Planning in Case the Tax Cuts Go Away Next Year

In the aftermath of the elections, the payroll tax cut appears to be one of the likely casualties of the scramble to resolve questions over expiring tax cuts and the looming fiscal cliff during the lame-duck session of Congress.

“There are a few things we can glean from last night,” said Paul Dillon, director of tax services at Baker Tilly Virchow Krause, in an interview Wednesday after the election. “Even before knowing the election results, there didn’t seem to be any support on either side of the aisle for extending the payroll tax cut. We know that’s going to expire at the end of the year.”

The composition of Congress is going to change somewhat. “It looks right now like the Democrats have gained a seat, possibly two, in the Senate, but I think there are a couple of undecided races out there,” said Dillon. “President Obama has been re-elected so health care [reform] is going to stand, and the 2.9 percent Medicaid tax is going take effect on the first of the year. Those are straightaway givens.”

“Obviously we still have divided government,” he acknowledged. “I think getting more tax revenue and the rates going up are going to happen just because the tax increase can happen by the current operation of the law. If a compromise can’t be reached, and if the President wants to, he can allow the Bush tax cuts to expire without congressional action, so there’s obviously an increase there. Hopefully that will lead to some kind of compromise, but I think we’ll see rates somewhere between where they are now and where the Bush tax cuts would take them back to.”

One approach for tax planning purposes could be accelerating income into the remainder of this year, Dillon advised.

“If you have capital gains, you want to take advantage of it because the capital gains rate will go up from 15 percent to 20 percent absent any action,” he said. “But on top of that, if you keep the thresholds, you would also be paying the increased Medicare tax on top of that as well of 3.8 percent.”

Dillon acknowledged that this is contrary to the standard advice that many accountants typically have given through the years. “The standard advice has always been to defer, defer, defer, but now I think people are going to look into accelerating income this year.”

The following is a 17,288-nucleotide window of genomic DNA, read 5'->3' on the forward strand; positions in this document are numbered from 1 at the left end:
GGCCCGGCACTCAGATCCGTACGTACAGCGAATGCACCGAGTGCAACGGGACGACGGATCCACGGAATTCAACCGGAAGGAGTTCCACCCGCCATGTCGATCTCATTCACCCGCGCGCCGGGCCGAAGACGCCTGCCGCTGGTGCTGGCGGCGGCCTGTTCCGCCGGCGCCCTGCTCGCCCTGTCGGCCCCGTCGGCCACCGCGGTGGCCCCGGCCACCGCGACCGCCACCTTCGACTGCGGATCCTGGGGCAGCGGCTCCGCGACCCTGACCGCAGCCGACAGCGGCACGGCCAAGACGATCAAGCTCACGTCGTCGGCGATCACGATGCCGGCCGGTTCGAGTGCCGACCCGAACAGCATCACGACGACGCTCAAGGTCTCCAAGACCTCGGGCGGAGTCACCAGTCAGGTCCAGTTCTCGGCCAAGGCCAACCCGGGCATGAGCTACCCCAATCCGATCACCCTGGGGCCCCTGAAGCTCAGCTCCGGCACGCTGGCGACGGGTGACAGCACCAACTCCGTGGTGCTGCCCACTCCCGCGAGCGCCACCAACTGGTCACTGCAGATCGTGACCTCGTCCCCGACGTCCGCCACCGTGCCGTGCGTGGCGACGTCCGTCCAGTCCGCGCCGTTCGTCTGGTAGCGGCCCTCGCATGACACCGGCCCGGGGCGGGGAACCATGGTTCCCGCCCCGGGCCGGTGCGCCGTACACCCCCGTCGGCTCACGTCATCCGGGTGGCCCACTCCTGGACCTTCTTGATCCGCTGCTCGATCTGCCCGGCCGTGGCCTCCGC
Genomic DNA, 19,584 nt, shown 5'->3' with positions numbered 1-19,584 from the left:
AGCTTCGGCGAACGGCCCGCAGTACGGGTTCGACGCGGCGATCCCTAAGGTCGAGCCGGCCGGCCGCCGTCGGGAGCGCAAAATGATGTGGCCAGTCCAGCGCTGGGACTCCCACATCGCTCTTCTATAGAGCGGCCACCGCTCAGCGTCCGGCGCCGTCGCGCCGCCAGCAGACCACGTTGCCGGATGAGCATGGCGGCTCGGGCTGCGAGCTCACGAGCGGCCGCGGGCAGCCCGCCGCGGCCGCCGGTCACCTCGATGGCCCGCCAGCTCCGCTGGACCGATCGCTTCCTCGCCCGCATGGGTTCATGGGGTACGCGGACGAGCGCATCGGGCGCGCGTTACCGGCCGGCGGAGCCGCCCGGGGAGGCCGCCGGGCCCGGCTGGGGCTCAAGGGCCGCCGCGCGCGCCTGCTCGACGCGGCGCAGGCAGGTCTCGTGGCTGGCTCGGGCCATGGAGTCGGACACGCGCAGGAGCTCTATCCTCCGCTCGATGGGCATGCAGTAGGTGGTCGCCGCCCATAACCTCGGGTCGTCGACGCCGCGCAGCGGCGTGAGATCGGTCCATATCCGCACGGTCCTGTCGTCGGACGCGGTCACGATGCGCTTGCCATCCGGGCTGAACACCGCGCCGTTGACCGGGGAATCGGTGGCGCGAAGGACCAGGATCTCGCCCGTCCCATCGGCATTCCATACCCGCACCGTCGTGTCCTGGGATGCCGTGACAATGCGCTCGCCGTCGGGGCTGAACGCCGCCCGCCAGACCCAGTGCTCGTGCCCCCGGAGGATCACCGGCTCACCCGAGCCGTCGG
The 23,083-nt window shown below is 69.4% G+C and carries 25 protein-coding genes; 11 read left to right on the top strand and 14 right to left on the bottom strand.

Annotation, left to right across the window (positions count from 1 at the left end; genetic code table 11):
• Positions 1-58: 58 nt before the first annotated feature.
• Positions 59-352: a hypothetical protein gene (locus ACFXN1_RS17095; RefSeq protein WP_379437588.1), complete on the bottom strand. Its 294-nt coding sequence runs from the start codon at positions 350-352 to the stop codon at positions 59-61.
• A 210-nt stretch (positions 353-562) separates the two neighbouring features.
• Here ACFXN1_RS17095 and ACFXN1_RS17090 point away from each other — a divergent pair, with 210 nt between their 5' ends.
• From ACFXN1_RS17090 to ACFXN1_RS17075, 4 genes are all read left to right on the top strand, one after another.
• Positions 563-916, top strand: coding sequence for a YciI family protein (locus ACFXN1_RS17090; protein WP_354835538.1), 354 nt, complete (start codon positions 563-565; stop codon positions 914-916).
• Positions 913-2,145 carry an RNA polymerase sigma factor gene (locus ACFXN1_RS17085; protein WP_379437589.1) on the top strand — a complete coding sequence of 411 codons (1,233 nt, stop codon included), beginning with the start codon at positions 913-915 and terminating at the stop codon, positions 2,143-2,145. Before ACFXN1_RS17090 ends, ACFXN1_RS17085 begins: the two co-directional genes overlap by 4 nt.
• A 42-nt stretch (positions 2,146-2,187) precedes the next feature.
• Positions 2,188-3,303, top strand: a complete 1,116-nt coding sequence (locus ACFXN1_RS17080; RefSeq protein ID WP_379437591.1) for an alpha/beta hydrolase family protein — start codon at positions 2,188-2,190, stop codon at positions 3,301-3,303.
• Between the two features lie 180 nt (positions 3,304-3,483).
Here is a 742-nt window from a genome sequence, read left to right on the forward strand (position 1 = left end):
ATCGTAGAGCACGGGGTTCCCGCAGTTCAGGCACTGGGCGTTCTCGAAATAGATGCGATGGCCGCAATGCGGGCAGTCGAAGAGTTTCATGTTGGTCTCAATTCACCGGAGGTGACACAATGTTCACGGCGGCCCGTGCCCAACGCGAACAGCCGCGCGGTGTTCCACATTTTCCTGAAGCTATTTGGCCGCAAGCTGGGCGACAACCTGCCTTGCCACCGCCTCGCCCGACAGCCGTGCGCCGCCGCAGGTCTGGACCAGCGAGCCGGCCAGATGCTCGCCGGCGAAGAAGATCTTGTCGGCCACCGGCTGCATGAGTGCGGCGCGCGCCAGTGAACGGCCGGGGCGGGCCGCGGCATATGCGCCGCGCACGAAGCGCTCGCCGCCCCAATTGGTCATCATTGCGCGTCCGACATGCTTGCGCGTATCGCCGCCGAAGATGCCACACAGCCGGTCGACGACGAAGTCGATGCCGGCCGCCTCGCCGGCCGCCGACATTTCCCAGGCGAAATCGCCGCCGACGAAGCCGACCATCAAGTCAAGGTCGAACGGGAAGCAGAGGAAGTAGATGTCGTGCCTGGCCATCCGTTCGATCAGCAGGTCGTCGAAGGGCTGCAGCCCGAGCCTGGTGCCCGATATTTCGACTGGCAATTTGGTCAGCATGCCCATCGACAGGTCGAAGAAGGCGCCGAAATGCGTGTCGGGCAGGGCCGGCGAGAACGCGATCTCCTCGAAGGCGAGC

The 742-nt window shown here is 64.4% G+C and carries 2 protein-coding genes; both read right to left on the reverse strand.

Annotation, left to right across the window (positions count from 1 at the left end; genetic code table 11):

Dillon recommends that clients and their accountants try to do a three-year tax projection and make their best estimates. “Any tax planning is hard to do the morning after the election where everybody is either feeling good about their candidate or licking their wounds,” he said. “Over the next week or two as well, we’ll have to see what compromises start to come out of the lame-duck Congress. They are indications they may start tipping their hands about where deals can be made so I think everybody really has to pay attention to the news coming out of Congress over the next two weeks, not the rhetoric over the next three days as to what the lame-duck Congress starts doing over the next three weeks.”

Dillon noted that there are many tax provisions expiring at the end of this year as well as an AMT patch that needs to be put in place. “That’s not the tax increase anybody has been talking about, but they will probably kick the can down the road for three to six months,” he suggested. “That’s one guess.”

Dillon belies it is highly unlikely there will be any comprehensive agreement over the next three weeks that would solve the many vexing tax problems confronting Congress and the Obama administration. “They will probably defer and hold some rather lengthy hearings, I can imagine,” he said. “With the payroll tax cuts, there was a two-month extension so they could take it up in full once they got back in January,” he recalled. “I think you will see something like that either tied to a March deadline or when we’re expected to reach the borrowing limits. An extension of the debt limits may have to be tied to it, and they may possibly push it back to June to give Congress the full six months to work on it.”

Estate and gift taxes are another important component, Dillon noted. “This year the lifetime exemption is currently $5 million,” he said. “People that are under the limit need to take a serious look at making gifts to the extent they can between now and the end of the year. This is probably a one-time opportunity to make more substantial gifts.”

Accountants and estate lawyers will probably be extremely busy helping people with gift planning between now and the end of the year, Dillon predicted. “If you’re going to give cash or marketable securities that you own outright, that’s easily done quickly if you’re inclined to do so,” he said. “But if you’re trying to get the partnership interest to a family member, for example, that could take some time. You would need an appraisal and possibly need to get the other partners’ approval. Depending on the deal, you would need the lenders’ approval if the partnership has been borrowing. But you need to be acting as quickly as possible because if you make the decision to make a gift like that on December 20, there just may not be enough time to get it done. You need to look closely at the nature of what you would like to gift and be very mindful of the working days between now and the end of the year.”

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